It would have sounded farfetched just weeks ago. It doesn’t anymore. by Robert Spencer As the city of Minneapolis moves to dismantle its police force, Minnesota state Rep. Steve Green on Tuesday stated the obvious that virtually everyone else has been tiptoeing around and pretending isn’t there: “What you’re looking at, in my humble opinion, is communism moving into Minneapolis and St. Paul.” And not just Communism, but the Leftist/Islamic alliance. Green asserted that Antifa and Muslim organizations plan to “police Minneapolis under Muslim rule.” Those who scoff at such a notion simply aren’t paying attention to recent developments. The Minneapolis City Council voted … Continue reading Minnesota State Rep: Antifa and Muslim Groups Plan to ‘Police Minneapolis Under Muslim Rule’
By Bryan Nelson Water might seem ubiquitous and ordinary; it covers 71 percent of the Earth’s surface, not to mention being the primary fluid in most living organisms. But when you step back and look at water from the point of view of physics and chemistry, it’s truly an oddball molecule. For one, water has a highly unusual density. Most liquids become more dense as they cool down, but after water cools past 39.2 degrees Fahrenheit, it defies this general rule and instead becomes less dense. By the time it freezes solid, the resultant ice actually floats on liquid water. Again, because water … Continue reading Water Might Be the Weirdest Liquid in the Universe, and Now We Know Why
Scientists present a chart that can help you figure out how old your dog is if it was human. by NINA PULLANO It’s an old trick: To tell how old your dog is in human years, simply multiply the pup’s age by seven. However, new research suggests the popular dog-age-calculating method isn’t actually all that accurate. Scientists now present a novel method for determining a more reliable comparison instead. Dogs and humans age at different rates, so the relationship between the two aging processes isn’t linear, finds a study released Thursday in the journal Cell. Researchers present an alternative formula to calculate how old a dog is … Continue reading HOW OLD ARE DOGS IN HUMAN YEARS? STUDY UPENDS 7-YEAR RULE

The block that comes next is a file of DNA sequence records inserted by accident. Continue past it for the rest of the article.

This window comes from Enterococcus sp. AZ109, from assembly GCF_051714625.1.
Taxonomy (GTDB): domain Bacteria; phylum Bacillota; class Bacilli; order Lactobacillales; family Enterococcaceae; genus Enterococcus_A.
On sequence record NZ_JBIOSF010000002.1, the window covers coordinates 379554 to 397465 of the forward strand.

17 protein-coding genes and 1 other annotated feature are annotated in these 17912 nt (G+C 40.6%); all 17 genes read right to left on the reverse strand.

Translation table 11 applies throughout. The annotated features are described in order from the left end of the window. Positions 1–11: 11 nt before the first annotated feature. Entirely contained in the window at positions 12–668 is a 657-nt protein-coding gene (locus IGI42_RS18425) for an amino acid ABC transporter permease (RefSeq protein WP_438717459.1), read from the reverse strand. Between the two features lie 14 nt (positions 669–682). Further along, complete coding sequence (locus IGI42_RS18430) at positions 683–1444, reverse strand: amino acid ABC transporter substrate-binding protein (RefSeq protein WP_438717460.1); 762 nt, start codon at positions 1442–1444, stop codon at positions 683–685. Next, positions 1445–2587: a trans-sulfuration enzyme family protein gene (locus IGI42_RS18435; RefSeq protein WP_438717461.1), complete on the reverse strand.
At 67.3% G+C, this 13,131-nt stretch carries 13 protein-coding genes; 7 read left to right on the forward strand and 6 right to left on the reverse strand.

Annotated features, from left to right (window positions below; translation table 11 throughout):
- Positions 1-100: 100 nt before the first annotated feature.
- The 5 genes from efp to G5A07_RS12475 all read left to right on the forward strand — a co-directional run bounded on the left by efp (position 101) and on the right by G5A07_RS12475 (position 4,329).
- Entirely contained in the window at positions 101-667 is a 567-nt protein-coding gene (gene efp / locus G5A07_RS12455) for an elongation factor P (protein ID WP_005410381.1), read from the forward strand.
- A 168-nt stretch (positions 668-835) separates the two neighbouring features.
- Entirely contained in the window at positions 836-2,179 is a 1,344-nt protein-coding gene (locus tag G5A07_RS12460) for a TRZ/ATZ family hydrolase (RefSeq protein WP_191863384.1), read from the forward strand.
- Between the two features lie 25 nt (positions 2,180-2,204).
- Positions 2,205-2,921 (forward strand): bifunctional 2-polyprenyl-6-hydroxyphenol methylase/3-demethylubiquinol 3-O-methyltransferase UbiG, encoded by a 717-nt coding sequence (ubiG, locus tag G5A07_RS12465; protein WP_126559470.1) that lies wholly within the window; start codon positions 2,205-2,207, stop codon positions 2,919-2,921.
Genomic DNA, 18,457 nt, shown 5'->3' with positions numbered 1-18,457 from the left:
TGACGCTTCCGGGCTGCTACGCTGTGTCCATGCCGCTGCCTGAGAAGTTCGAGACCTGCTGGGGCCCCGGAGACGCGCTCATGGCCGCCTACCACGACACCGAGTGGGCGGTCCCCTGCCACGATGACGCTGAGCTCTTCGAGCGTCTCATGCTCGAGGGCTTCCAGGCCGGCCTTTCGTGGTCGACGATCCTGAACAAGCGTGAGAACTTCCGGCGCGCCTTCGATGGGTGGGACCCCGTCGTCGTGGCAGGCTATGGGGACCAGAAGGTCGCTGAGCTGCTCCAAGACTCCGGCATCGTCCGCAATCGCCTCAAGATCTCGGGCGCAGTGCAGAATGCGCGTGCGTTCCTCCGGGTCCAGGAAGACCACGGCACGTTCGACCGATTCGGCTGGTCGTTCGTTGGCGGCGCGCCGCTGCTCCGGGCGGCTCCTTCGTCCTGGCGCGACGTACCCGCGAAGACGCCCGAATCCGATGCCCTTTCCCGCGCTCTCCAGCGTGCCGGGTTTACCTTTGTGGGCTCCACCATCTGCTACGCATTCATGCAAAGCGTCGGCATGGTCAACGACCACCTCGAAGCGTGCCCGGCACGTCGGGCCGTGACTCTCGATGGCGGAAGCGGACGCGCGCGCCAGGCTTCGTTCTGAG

The end of the liberal order would unleash chaos; its continuance means unconstrained economic suffering. What to do? Benjamin Studebaker is a graduate teaching assistant in politics and international studies at the University of Cambridge and a teaching associate at Gonville and Caius College, Cambridge. Listen here Edited by Sam Dresser In the aftermath of the Second World War, the administrations of presidents Franklin D Roosevelt and then Harry S Truman in the United States led in the construction of the liberal order – a set of international institutions agreed upon by nation-states. The goal was to sustain peace and prosperity in … Continue reading The ungoverned globe
Transcending the present moment is often helpful. by Iddo Landau, Ph.D. Some people tell me that they take their lives to be insufficiently meaningful, and they attribute this to what they see as their failure to be wholly in the “here and now,” that is, to fully live in the present alone. Some of them discuss not being in the here and now as escaping from reality: when they’re not in the here and now, they say, they’re thinking about what isn’t real and doesn’t exist. What happened in the past doesn’t exist anymore. And what will happen in the future doesn’t … Continue reading Does Being in the “Here and Now” Increase Life’s Meaning?